“Greater Love …” – Nov 2017

Sunday Nov 12, 7:00 pm

Royal Northern College of Music

This concert was a musical reflection for Remembrance Sunday 99 years after the Armistice in 1918.  The programme is indicated below and more information, including ticket availability, is included in the publicity brochure here.

The concert was sponsored by the Elgar Society.  For more information see below.

Click here to see the concert programme which as usual is a mine of information about the works, the artists, the choir and future plans.

Click here to see a review of the concert which appeared in the Oldham Times.

Programme Included:

“Requiem for the Living” (Dan Forrest)

This is a new work which has been performed more than a hundred times since its composition in 2013, at venues in Canada, South America, Europe, Africa, Asia, and multiple times at Carnegie Hall.  It is not well known in Britain and ours will be the first regional performance.  It is a 40 minute 5 movement work, for choir, two soloists and a large orchestra in a modern but very tuneful and approachable style.  A review written for the Greenville News called the work “highly accessible, with soaring melodies and luminous harmony”.

“The Spirit of England” (Edward Elgar)

First performed on October 4th 1917, this is often described as Elgar’s War Requiem

Other Works by Butterworth (killed on the Somme in 1916), C.H.H. Parry, John Ireland, Haydn Wood and Ivor Novello.

The soloist will be Camilla Roberts (Soprano).

As usual, the performance will be conducted by Nigel Wilkinson, accompanied by the East Lancs Sinfonia.

Elgar Society Sponsorship

Because “The Spirit of England” is one of Elgar’s lesser-known works, the Elgar Society has agreed to sponsor this concert.  They have kindly provided the following article about it.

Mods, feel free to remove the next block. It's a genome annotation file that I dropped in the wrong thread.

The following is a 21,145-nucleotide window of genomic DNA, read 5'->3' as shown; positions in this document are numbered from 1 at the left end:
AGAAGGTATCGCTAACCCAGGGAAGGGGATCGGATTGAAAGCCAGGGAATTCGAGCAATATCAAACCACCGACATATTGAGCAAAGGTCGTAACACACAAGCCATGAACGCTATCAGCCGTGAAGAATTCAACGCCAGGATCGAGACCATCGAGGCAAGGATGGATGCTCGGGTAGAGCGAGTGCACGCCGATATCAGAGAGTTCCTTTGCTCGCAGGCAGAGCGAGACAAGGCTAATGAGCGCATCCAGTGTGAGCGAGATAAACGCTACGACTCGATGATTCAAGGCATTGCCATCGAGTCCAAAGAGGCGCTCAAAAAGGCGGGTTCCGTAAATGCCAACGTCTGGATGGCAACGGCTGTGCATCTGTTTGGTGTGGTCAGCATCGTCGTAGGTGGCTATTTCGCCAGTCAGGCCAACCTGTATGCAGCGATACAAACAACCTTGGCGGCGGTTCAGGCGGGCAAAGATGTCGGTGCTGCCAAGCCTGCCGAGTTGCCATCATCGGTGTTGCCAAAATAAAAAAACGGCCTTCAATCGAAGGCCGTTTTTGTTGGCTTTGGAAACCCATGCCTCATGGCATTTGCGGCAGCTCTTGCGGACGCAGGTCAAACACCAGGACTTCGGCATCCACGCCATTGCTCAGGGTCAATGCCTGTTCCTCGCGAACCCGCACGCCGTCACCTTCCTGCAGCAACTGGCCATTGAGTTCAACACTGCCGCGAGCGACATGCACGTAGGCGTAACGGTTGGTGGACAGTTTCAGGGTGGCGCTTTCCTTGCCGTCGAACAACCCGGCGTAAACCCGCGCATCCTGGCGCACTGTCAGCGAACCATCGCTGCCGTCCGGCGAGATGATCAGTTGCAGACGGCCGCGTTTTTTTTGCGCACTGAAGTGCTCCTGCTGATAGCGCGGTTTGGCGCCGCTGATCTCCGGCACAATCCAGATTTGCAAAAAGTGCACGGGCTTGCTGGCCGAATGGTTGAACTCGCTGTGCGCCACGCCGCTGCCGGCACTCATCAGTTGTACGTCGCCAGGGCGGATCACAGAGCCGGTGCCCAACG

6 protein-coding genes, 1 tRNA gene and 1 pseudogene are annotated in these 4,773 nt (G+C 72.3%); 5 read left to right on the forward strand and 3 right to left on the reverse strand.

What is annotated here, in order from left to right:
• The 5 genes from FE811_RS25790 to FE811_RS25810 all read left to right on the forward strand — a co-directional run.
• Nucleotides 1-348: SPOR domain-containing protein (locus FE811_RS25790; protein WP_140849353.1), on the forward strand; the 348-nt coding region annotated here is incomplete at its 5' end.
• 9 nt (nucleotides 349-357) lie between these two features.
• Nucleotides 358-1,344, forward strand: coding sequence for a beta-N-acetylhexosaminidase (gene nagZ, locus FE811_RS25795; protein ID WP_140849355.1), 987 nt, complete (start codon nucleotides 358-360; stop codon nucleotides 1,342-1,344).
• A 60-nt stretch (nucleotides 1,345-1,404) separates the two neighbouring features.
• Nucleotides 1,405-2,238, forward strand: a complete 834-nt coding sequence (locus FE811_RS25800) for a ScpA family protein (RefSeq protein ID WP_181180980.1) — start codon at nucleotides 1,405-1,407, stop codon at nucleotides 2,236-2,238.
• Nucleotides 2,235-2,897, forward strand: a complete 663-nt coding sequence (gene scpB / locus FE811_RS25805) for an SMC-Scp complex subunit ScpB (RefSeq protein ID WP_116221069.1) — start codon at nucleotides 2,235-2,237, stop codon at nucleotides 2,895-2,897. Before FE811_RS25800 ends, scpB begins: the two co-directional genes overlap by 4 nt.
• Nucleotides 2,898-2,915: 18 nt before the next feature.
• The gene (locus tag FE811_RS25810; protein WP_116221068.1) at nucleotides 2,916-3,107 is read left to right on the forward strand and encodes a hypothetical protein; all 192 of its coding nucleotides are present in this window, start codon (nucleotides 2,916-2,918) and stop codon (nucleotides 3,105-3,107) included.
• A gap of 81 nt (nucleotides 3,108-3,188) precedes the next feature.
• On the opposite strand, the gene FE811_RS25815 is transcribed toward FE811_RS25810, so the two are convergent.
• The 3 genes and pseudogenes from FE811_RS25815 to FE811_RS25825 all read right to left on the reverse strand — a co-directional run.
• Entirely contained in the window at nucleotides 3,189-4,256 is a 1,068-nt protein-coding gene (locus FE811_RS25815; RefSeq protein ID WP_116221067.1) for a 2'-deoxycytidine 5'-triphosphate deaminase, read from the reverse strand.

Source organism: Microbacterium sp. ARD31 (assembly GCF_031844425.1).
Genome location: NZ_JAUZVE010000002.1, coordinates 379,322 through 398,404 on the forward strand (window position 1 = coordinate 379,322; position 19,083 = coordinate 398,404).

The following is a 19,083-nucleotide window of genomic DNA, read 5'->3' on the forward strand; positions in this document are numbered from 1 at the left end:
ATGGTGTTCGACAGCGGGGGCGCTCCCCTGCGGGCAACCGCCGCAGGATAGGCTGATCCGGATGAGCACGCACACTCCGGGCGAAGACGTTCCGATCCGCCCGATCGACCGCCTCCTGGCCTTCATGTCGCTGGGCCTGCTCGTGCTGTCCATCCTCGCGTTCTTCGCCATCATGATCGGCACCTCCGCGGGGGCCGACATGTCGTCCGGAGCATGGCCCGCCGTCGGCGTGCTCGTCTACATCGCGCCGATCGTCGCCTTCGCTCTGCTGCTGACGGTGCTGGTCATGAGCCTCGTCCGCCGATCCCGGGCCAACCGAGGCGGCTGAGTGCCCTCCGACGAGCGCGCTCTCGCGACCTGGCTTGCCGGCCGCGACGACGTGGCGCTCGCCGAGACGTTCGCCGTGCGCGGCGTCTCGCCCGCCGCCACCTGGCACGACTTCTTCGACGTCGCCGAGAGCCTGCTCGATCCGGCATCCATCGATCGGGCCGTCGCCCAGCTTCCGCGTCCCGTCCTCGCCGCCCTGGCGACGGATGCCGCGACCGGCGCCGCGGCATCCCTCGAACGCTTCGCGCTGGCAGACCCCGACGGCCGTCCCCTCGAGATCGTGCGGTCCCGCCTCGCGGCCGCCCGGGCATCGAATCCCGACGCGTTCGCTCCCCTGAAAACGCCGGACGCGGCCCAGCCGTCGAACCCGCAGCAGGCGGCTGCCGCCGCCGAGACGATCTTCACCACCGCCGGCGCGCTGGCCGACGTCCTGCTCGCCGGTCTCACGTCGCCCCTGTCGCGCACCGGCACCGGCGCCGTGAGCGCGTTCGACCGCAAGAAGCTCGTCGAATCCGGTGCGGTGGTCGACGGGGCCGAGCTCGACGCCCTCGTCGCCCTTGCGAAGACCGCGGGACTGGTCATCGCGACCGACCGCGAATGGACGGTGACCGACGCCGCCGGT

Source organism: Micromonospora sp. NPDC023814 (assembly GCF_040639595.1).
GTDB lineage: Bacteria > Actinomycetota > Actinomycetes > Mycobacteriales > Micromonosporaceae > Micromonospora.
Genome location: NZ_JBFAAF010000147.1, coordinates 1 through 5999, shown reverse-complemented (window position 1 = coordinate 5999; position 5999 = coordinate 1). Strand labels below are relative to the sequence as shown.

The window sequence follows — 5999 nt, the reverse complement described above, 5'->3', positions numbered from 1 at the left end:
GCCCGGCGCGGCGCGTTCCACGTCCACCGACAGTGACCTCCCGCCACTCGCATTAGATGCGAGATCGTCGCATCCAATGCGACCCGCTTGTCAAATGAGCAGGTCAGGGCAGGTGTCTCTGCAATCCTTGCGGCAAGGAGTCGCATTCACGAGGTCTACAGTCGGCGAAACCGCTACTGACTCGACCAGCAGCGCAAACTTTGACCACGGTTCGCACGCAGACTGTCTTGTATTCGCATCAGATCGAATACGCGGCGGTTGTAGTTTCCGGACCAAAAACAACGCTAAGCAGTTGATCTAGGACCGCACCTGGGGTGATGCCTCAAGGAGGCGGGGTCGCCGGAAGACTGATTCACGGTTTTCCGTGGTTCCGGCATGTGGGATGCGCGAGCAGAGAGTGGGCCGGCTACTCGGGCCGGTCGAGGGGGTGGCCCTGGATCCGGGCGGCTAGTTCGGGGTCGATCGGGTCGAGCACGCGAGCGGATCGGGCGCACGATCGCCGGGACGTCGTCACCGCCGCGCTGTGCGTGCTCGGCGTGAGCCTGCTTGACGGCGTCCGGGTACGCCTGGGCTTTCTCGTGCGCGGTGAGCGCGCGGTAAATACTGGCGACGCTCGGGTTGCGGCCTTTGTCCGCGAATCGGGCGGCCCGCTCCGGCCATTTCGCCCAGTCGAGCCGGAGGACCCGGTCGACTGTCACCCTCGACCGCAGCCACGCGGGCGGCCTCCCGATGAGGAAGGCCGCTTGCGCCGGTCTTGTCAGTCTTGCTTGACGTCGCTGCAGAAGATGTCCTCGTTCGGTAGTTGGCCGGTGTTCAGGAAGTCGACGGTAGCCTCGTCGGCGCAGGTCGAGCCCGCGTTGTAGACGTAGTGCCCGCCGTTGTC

It was Sidney Colvin, future co-dedicatee of the Cello Concerto, who first suggested to Elgar in early 1915 that he should consider setting poems by Laurence Binyon. Colvin and Binyon had been colleagues at the British Museum in London. Like many other war poets of the time, Binyon was not a combatant in the Great War–he eventually reached the Western Front in 1916 as a medical orderly–but his poetry achieved a sufficient measure of success for a selection to be published in late 1914 in an anthology called The Winnowing Fan. Elgar chose three poems from the volume: ‘The Fourth of August’ (the date on which Britain went to war); ‘To Women’; and ‘For the Fallen’, a poem which had yet to achieve its iconic status through repeated recitations at annual remembrance services. Elgar decided to call the trilogy The Spirit of England.Elgar quickly set to work but soon encountered obstacles. A chance meeting with Cambridge University academic and fellow composer Cyril Rootham led to the discovery that Rootham was also setting ‘For the Fallen’ and that Novello had provisionally agreed to publish it. Claiming that the market could not sustain two settings, Elgar felt obliged to withdraw. Colvin and a number of other influential friends prevailed upon Elgar to continue, which he eventually agreed to do, thereby possibly triggering the Cambridge antipathy towards his music which continued until comparatively recently.